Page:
There are a few conclusions to be drawn.

First, the way Trump has positioned himself outside of the traditional boundaries of politics will make it unusually difficult to gauge public support for him and for many of his positions.

Second, the allegiance of many white Democrats and independents is difficult to predict — cross-pressured as they are by the conflict between unsavory Trump positions they are drawn to and conscience or compunction. The ambivalence of many Republicans toward Trump as their party’s brazenly defiant nominee will further compound the volatility of the electorate.

Finally, the simple fact that Trump has beaten the odds so far means that it is not beyond the realm of possibility that he could beat them again. If he does take the White House, much, if not all, of his margin of victory will come from voters too ashamed to acknowledge publicly how they intend to cast their vote.

2) Are universities too corporatized?  Yes!  But I think this “Slow Professor” take oversells the problem.

3) Why there is still a black market for marijuana even where it is legal.

4) An interesting contrary take on Grit.  I actually have Duckworth’s new book sitting on my shelf (and am cautiously optimistic it might help with my decidedly-lacking-in-grit teenager).

5) No, science isn’t broken.

6a) Oh man did this interview with liberal Sanders supporter, author of What’s the Matter with Kansas, Thomas Frank come in for sharp criticism from many PS friends on FB.

6b) As did this:

You wrote a piece a little while ago about data journalism and technocracy and the so-called expert consensus. You attacked people like Ezra Klein and the focus on political science in journalism. Can you explain how that critique connects with your broader thinking about the Democratic Party?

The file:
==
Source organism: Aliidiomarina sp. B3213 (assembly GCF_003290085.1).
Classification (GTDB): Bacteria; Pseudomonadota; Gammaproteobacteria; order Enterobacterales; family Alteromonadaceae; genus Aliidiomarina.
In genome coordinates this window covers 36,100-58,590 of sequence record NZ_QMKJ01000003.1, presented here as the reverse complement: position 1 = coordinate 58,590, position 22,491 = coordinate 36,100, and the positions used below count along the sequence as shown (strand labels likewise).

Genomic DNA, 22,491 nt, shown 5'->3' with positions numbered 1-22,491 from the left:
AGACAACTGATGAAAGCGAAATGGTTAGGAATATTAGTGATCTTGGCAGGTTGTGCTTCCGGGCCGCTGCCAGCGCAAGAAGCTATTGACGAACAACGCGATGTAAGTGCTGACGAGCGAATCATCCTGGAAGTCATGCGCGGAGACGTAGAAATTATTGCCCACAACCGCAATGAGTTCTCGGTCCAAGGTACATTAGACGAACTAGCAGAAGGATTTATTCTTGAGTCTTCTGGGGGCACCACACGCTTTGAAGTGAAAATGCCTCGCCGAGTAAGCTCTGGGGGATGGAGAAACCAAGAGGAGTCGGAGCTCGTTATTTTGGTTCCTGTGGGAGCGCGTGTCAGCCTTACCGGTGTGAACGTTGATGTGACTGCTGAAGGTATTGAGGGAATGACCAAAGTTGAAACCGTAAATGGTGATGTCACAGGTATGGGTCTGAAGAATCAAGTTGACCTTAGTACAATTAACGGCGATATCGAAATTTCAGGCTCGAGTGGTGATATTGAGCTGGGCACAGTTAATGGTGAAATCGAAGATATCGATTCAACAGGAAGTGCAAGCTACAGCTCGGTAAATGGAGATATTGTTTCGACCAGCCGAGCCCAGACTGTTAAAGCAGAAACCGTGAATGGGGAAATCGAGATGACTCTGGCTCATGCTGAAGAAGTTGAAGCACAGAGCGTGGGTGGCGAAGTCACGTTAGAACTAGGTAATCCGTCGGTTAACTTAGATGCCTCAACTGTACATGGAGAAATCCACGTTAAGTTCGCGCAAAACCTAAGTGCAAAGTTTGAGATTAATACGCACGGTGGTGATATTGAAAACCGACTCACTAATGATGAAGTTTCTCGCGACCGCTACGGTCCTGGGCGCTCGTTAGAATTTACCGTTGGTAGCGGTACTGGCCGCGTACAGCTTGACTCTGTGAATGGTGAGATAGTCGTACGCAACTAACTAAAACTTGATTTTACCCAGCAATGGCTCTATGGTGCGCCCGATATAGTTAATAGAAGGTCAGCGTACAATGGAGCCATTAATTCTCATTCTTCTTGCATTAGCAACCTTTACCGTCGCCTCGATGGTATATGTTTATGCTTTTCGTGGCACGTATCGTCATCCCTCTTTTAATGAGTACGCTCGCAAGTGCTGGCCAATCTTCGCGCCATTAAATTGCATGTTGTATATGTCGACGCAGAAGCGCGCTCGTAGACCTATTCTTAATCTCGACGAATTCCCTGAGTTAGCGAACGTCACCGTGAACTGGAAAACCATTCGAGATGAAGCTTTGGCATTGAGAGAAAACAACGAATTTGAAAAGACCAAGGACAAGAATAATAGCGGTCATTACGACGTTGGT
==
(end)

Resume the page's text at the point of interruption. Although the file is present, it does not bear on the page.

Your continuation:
I would say that it reflects the culture of liberalism in the same way that there is a lot of scientific sounding stuff that liberals really eat up. They love it when something is explained to them by someone who appears to be a great authority figure. This is the culture of liberalism. A great example is to look at the New York Times op-ed page and how many of the contributors are academics. This is also a problem with journalism, generally.

OK, but is your problem that the people who are consulted as being experts are not actually experts, or that the idea of going to experts is itself problematic?

Both of those are true to some degree. It’s not, obviously, that experts are wrong across the board, but that it’s easy to conceal an agenda by covering it with expertise. It’s really easy. It’s easy to do it with numbers. There are all sorts of ways to do things like that.

I think the latter is true as well. The way I try to get at truth is more through cultural history. That’s what I sort of naturally gravitate back to all the time. I think when you try to understand everything with numbers it is obviously going to leave a lot of things unspoken and unanalyzed.

Suffice it to say that anyone who attacks Ezra Klein, using data, and using political science research to inform journalism is not going to win me over to his position.

7) Creative ways to fight Zika-carrying mosquitoes.

8) Could Macy’s troubles threaten a third of American malls?  My very own, now Macy’s-less mall is surely in trouble.

9) Is a sub two hour marathon humanly possible?  One exercise scientist thinks so and is working to make it a reality.

10) The link probably won’t work for most of you, sorry, but I was very intrigued by this article on the “Tedification” of the large lecture and the study of “proxemics.”  I used to teach my large lecture (150 students) in a surprisingly intimate room where I felt like I could truly connect with the students at the back of the room.  That building has been demolished and in the new room I have, I literally cannot see the students at the back of the room, 20 feet higher than me.  I cannot help bu think that has to be worse for learning.